Entrepreneurs

Tinashe On Funding Her Own Art And The Importance Of Brand Collaborations

Where independent women are concerned, Tinashe might just be the most literal example in the music industry today.

After two decades in the entertainment biz, the 28-year-old pop star and actor boasts an extensive hybrid-filmography-discography including collaborations with Britney Spears, A$AP Rocky, Usher, Charli XCX, Chance the Rapper, Jennifer Lopez, and more.

Only, these days, she’s doing it on her own.

“Right now the thing that I’m most proud of in my career is being an independent artist,” she tells me on a busy highway in her tour bus. “It’s been really fulfilling to make my own creative decisions.”

After recording and producing her debut solo mixtape, In Case We Die, from her home studio back in 2011, every big name in music seemed to set their sights on Tinashe.

She signed with RCA Records and felt, at the time, that the rest was something between history and legacy.

“There are so many ups and downs to look back on after a decade in the game, you know? A lot of learning, but also a lot of working with my heroes,” she admits. “I think the person that really stands out is Britney Spears [for 2016’s Slumber Party], because hers was like the first album I ever bought. She was my hero as a child, so for something like that to come to fruition so early on in my career was really amazing and humbling and inspiring.”

As the years went on, however, Tinashe felt she was being nudged further and further towards a “pop box” she wanted to think outside of. By February 2019, she split from RCA and decided to go it alone.

“It’s been empowering and liberating because I do have so much more control,” says Tinashe. And, even with a global pandemic wreaking havoc on the entire world’s ability to call the shots, she’s managed to release two critically-acclaimed studio albums (Songs For You and 333) in the two years since.

“I always want to align myself with producers, brands and people who are on the same page,” she says.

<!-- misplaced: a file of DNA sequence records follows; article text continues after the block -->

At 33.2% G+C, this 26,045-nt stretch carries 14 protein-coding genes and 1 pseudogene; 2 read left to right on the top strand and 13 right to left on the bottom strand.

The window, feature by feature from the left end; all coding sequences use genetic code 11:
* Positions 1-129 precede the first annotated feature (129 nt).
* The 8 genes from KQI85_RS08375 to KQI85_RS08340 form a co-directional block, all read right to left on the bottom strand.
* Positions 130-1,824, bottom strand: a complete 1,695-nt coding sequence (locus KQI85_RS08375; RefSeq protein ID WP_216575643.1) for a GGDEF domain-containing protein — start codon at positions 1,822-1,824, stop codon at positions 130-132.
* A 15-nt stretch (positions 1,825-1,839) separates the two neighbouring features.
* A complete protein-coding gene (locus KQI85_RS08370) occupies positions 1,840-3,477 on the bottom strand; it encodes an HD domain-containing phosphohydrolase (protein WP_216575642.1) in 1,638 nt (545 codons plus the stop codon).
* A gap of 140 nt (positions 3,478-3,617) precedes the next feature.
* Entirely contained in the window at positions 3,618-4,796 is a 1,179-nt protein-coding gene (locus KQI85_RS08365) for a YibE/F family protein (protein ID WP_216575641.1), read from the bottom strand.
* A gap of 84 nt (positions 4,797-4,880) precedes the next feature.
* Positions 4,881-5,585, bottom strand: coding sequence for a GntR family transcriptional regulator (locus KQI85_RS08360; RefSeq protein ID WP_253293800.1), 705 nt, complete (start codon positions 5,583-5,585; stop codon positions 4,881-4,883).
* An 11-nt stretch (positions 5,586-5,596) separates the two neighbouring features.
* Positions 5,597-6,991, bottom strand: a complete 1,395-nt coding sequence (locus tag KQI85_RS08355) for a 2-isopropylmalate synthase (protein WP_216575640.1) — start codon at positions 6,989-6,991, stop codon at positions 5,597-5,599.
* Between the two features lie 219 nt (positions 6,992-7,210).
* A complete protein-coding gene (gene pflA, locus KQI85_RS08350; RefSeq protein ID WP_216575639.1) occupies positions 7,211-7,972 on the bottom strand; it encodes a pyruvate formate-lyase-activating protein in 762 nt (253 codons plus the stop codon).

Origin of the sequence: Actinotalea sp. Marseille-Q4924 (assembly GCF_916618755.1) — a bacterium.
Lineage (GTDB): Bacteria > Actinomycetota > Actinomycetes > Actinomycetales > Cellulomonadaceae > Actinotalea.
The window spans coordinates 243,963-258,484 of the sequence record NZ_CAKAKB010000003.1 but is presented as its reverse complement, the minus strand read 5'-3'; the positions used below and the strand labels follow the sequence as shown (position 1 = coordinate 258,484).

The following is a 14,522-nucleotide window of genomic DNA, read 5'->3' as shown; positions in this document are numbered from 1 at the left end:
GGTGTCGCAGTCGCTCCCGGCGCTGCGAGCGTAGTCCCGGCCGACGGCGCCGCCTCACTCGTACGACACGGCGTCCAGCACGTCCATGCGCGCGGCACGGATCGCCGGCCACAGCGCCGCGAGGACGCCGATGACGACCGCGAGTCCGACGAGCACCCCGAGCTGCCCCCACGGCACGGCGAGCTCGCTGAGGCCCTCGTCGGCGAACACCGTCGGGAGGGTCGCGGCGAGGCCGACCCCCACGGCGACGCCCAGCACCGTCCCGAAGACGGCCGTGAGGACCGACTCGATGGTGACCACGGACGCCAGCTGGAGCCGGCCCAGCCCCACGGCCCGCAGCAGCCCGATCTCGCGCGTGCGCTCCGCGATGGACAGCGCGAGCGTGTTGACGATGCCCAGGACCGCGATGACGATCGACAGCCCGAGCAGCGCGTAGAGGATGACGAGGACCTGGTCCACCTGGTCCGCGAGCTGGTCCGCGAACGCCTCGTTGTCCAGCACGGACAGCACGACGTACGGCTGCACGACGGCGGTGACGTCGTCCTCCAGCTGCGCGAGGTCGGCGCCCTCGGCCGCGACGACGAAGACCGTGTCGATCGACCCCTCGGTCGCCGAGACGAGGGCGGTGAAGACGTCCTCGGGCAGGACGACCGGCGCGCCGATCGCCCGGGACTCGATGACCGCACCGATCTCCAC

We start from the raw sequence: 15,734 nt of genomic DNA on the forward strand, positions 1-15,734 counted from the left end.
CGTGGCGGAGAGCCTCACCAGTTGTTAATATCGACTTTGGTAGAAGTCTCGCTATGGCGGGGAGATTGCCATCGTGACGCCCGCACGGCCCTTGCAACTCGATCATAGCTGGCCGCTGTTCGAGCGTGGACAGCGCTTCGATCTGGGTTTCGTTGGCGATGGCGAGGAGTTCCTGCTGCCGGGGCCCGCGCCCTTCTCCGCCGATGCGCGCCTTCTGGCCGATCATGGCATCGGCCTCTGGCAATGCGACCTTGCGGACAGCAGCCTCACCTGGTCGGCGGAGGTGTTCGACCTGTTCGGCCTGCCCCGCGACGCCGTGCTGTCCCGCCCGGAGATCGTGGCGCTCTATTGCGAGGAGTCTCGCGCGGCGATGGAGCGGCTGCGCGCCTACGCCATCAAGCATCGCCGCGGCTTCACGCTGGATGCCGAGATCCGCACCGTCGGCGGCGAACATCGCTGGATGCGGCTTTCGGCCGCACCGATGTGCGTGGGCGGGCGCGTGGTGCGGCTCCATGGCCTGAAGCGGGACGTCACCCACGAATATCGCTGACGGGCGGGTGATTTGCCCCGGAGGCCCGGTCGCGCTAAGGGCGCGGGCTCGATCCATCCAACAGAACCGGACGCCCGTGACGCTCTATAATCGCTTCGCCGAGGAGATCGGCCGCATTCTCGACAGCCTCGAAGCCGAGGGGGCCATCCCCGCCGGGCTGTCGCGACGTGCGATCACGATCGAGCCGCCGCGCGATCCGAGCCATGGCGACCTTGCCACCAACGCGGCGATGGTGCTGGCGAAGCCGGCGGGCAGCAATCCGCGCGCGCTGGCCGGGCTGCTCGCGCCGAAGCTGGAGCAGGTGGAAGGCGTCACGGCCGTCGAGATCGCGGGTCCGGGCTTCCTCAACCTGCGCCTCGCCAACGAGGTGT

“A lot of times the first thing I look at, in terms of collaboration, is a shared creative rapport—will I be able to have the freedom to be me in this relationship? Will I be able to express my point of view as an artist?”

And an unexpected call from ShoeDazzle gave her the chance to do exactly that.

Today marks the release of Tinashe’s first shoe collection, in partnership with ShoeDazzle, featuring 14 stylish shoes and boots ranging from $39.95 to $52.95.

“I actually put on my vision board at the beginning of the year that I wanted a shoe line this year!” she laughs, noting that it is—of course—just one of a million things she’s working towards in her professional and personal life.

“I think it’s essential to have goals and be specific about them,” she continue. “It’s the only way to achieve things in life.”

Naturally, when Tinashe went in to talk through her ideas (shoe styles, colors, fit, et al) she knew exactly what she wanted.

“It was the perfect collaboration. We now have this variety of boots and booties that I love that will work through winter, plus a bunch of tour-friendly heels you can dance in but still have glamor and drama.”

And with her 333 Tour still ongoing (with just three of twenty-five shows to go!), the tour shoes felt just as important as the tourdrobe itself.

“I think it’s a big part of the show and the production. As an artist, how you dress is just one part of how you express yourself, and it gives you another level of connection to your fans and audience.”

This time around, Tinashe has invested in it heavily, switching between five to six main looks, all with mini wardrobe changes of their own.

“Life right now is about being in the moment, but trying to maximise on every opportunity.”

Brand deals, in particular. For independent artists, these creative collaborations can be the difference between making the album they want or making the album they want and taking it on tour.

“For the next five years my focus will be on continuing what I’m doing now creatively and making as much money as I can to create my own art. There’s much more pressure on that, being independent, but I find it exciting.”

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